First Ph.D. graduate endows professorship in biological and agricultural engineering

Dr. Charles W. Suggs and his wife, Jane

If it’s Friday in the halls of Weaver Labs, home to the Department of Biological and Agricultural Engineering, you can usually count on at least one thing: a flower delivery from professor emeritus Charlie Suggs.

Most weeks you can spot him making his way to NC State with a plastic shopping bag – or two – of flowers in hand. He delivers fresh camellias, hydrangeas or whichever flower is in season and plucked straight from his garden to anyone he sees along the way in Weaver. Known for his humor and seemingly endless knowledge, Suggs takes the time to say hello and grab coffee with former colleagues. But his impact to the department and university reaches far beyond these weekly visits.

Celebrating A legacy of impact

Charlie Suggs spent his 90th birthday in the same way he had spent many other days of his life: making a lasting impact to the Department of Biological and Agricultural Engineering (BAE). With the signing of the Charles W. Suggs Distinguished Professorship in Biological and Agricultural Engineering Endowment, Dr. Suggs and his wife, Jane, created a named endowed professorship in the department.

The Suggses’ children joined College of Agriculture and Life Science (CALS) Dean Richard Linton, BAE Department Head Garey Fox, and faculty members, staff and alumni for the endowment signing.

“This endowed professorship will make a long-lasting impact on our department. It immediately increases the prestige of the program and allows us to recruit and retain the very best faculty members,” Fox explained. “The endowment allows our outstanding faculty, professionals, and students the opportunity to create and utilize the most recent technological advances in Biological and Agricultural Engineering.”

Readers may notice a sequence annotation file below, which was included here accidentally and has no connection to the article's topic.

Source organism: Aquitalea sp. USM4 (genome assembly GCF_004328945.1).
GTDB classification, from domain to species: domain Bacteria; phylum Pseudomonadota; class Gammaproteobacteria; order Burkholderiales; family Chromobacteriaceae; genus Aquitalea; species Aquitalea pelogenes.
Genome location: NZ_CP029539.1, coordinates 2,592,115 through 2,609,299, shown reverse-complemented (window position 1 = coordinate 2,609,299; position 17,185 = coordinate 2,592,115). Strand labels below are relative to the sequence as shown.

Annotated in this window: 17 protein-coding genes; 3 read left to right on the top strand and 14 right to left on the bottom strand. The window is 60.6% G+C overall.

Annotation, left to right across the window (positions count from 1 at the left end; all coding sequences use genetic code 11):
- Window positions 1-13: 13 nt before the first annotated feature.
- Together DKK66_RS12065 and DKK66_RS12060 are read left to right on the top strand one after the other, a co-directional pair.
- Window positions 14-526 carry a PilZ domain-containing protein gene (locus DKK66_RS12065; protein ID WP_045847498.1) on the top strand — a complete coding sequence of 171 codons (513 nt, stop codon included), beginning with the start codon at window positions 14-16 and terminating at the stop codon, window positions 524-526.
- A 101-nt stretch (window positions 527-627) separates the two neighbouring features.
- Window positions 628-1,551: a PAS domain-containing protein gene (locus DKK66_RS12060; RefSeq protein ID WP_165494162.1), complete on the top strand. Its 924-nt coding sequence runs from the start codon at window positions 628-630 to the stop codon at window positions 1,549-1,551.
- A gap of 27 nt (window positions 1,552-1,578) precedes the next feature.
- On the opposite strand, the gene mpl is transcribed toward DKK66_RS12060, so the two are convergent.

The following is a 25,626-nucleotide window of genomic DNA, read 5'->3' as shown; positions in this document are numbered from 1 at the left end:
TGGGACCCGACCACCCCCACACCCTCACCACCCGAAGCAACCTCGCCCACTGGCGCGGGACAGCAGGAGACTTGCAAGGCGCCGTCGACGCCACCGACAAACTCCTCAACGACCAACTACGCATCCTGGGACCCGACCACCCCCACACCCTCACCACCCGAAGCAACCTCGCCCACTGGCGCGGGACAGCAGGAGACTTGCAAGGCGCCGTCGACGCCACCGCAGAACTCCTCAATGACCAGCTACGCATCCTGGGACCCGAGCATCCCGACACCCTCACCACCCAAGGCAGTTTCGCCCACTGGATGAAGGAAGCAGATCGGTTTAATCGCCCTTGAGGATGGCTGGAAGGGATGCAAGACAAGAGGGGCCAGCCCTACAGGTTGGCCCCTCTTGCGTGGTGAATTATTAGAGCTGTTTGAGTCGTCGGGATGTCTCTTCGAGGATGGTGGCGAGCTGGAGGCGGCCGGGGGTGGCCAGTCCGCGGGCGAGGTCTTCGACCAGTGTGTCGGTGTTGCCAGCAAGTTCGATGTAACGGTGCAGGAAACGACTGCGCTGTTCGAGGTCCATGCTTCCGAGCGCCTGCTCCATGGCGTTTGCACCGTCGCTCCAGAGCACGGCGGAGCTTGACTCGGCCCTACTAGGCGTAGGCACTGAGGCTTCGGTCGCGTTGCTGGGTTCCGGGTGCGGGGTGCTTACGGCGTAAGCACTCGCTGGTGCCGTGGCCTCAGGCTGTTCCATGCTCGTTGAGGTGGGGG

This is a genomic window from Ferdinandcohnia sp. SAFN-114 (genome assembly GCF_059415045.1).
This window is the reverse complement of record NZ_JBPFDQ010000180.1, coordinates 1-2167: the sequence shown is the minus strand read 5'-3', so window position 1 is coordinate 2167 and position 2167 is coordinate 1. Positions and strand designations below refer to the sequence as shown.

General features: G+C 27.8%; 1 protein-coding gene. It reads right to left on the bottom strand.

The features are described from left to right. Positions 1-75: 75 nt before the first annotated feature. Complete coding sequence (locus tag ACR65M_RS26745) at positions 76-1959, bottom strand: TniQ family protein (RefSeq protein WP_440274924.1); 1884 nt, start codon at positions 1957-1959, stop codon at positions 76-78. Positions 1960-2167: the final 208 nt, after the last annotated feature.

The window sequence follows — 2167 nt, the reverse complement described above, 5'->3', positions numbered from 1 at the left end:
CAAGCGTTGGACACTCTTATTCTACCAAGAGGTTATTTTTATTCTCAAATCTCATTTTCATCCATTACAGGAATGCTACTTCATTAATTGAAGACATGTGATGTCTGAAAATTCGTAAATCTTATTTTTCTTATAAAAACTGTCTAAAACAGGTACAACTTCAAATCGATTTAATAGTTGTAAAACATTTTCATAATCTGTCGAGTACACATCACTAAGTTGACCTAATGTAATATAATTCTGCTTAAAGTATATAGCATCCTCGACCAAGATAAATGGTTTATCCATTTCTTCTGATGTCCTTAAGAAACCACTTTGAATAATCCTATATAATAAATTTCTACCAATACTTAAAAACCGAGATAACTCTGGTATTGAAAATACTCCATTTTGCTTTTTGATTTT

After receiving a bachelor’s and master’s degree from BAE, Suggs, a native of Whiteville, NC, was also the department’s first Ph.D. graduate in 1959. Before joining the faculty, he spent several years in industry working for Dearborn Motors, International Harvester and the North Carolina Agricultural Experiment Station. He returned to Weaver Labs in 1953 to begin graduate school and joined the faculty in 1954 until his retirement in 1993 as professor emeritus.

During those 40 years on faculty, his major research interests included mechanization of tobacco harvesting and planting. He is still known as a pioneer in ergonomics and the effects of vibrations and other environmental factors on human response and performance.

He is also well known for his contribution in developing the world’s first tobacco leaf harvester utilizing the patented rubber leaf stripper, which is widely employed on current commercial harvesters. To further mechanize the harvesting operation, he developed a process in which the leaves are conveyed into box-like structures to hold them for presentation to the curing environment.

If it had to do with increasing farm efficiency while improving the life of the farmer, chances are Suggs was involved.

Giving back

Before signing the endowment, Fox presented Charlie and Jane Suggs with a token of BAE’s gratitude. The newly renovated lab space where Suggs taught for all of those years was named in his honor: The Suggs Laboratory for Precision Agriculture and Machine Systems.

The day culminated in a 90th birthday celebration for Suggs complete with his request: strawberry cake. Former students and colleagues took time to share stories about their time with Dr. Suggs and give insight into the man who inspired so many.

“I’m proud to say that I started my career as an undergraduate working in Dr. Suggs lab,” said Gary Roberson, associate professor and extension specialist. “I’m proud to say that I’ll be finishing my career in the Suggs Laboratory for Precision Agriculture and Machine Systems.”

And in years to come, the contribution made by Charlie and Jane will continue to make a lasting impact.